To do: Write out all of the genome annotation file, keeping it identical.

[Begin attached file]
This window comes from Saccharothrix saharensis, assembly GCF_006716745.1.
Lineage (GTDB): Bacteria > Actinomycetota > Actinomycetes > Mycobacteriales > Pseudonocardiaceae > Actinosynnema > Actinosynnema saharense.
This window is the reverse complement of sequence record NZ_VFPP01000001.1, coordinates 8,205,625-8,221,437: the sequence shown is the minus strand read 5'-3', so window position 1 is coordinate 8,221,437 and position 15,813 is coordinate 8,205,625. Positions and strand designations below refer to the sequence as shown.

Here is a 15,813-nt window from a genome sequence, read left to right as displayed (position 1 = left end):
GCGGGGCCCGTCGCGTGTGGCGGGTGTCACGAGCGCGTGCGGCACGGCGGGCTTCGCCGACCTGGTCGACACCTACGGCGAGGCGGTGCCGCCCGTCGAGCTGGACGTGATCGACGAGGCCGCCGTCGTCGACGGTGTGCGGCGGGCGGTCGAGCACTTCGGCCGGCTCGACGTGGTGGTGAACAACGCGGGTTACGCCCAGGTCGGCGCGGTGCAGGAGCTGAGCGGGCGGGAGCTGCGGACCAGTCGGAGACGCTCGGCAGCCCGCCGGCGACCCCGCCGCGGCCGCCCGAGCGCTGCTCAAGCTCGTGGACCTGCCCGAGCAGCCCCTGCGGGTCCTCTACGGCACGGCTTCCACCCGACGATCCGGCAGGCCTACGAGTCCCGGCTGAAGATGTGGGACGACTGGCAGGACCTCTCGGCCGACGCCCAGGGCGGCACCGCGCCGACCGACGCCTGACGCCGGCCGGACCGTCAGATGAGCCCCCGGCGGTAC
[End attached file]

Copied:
This window comes from Saccharothrix saharensis, assembly GCF_006716745.1.
Lineage (GTDB): Bacteria > Actinomycetota > Actinomycetes > Mycobacteriales > Pseudonocardiaceae > Actinosynnema > Actinosynnema saharense.
This window is the reverse complement of sequence record NZ_VFPP01000001.1, coordinates 8,205,625-8,221,437: the sequence shown is the minus strand read 5'-3', so window position 1 is coordinate 8,221,437 and position 15,813 is coordinate 8,205,625. Positions and strand designations below refer to the sequence as shown.

Here is a 15,813-nt window from a genome sequence, read left to right as displayed (position 1 = left end):
GCGGGGCCCGTCGCGTGTGGCGGGTGTCACGAGCGCGTGCGGCACGGCGGGCTTCGCCGACCTGGTCGACACCTACGGCGAGGCGGTGCCGCCCGTCGAGCTGGACGTGATCGACGAGGCCGCCGTCGTCGACGGTGTGCGGCGGGCGGTCGAGCACTTCGGCCGGCTCGACGTGGTGGTGAACAACGCGGGTTACGCCCAGGTCGGCGCGGTGCAGGAGCTGAGCGGGCGGGAGCTGCGGACCAGTCGGAGACGCTCGGCAGCCCGCCGGCGACCCCGCCGCGGCCGCCCGAGCGCTGCTCAAGCTCGTGGACCTGCCCGAGCAGCCCCTGCGGGTCCTCTACGGCACGGCTTCCACCCGACGATCCGGCAGGCCTACGAGTCCCGGCTGAAGATGTGGGACGACTGGCAGGACCTCTCGGCCGACGCCCAGGGCGGCACCGCGCCGACCGACGCCTGACGCCGGCCGGACCGTCAGATGAGCCCCCGGCGGTAC